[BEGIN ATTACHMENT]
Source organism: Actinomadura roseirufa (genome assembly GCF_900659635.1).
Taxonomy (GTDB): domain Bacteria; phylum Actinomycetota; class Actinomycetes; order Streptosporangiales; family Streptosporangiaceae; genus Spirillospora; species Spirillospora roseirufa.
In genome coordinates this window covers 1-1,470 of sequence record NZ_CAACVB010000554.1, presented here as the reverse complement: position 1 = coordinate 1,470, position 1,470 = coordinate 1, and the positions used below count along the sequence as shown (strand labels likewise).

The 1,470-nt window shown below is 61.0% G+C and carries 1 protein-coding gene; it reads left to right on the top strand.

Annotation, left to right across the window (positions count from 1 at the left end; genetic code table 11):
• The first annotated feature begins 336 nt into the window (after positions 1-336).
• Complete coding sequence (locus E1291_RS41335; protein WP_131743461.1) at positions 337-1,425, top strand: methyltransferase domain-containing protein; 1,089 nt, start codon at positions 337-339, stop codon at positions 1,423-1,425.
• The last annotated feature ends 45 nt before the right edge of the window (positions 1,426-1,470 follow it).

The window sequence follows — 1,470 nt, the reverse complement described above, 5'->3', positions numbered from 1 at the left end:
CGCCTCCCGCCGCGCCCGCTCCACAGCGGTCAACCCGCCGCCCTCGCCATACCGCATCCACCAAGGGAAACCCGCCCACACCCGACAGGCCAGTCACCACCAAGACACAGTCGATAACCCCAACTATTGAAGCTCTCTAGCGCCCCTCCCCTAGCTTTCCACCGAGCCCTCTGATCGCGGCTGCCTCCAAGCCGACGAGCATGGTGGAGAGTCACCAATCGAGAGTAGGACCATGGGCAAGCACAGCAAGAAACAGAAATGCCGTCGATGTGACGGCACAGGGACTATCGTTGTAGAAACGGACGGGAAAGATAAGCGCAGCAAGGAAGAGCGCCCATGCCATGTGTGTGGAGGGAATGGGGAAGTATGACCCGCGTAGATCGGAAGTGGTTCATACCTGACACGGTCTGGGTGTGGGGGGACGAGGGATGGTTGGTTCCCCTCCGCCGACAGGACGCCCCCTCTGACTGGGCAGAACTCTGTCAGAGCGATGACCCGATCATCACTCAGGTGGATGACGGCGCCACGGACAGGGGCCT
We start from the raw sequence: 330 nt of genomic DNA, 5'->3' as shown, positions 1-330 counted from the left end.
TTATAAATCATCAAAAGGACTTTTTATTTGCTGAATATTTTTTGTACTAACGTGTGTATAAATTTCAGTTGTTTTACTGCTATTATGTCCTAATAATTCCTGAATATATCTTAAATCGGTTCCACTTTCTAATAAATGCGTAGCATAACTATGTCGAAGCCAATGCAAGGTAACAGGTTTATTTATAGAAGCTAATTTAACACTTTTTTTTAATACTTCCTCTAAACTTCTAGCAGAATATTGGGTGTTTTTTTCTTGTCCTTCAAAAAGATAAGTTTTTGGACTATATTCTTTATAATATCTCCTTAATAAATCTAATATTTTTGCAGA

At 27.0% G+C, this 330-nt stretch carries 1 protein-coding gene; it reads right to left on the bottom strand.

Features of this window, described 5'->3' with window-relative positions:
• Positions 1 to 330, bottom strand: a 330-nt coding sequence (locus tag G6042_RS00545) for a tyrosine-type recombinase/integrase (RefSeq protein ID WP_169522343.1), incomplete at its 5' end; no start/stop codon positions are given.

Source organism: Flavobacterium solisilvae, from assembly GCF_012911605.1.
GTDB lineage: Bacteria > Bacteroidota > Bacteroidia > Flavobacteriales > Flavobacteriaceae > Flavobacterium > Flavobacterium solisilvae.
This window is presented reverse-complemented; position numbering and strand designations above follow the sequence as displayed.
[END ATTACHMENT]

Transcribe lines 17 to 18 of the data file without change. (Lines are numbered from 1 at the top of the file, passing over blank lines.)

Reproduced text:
GTDB lineage: Bacteria > Bacteroidota > Bacteroidia > Flavobacteriales > Flavobacteriaceae > Flavobacterium > Flavobacterium solisilvae.
This window is presented reverse-complemented; position numbering and strand designations above follow the sequence as displayed.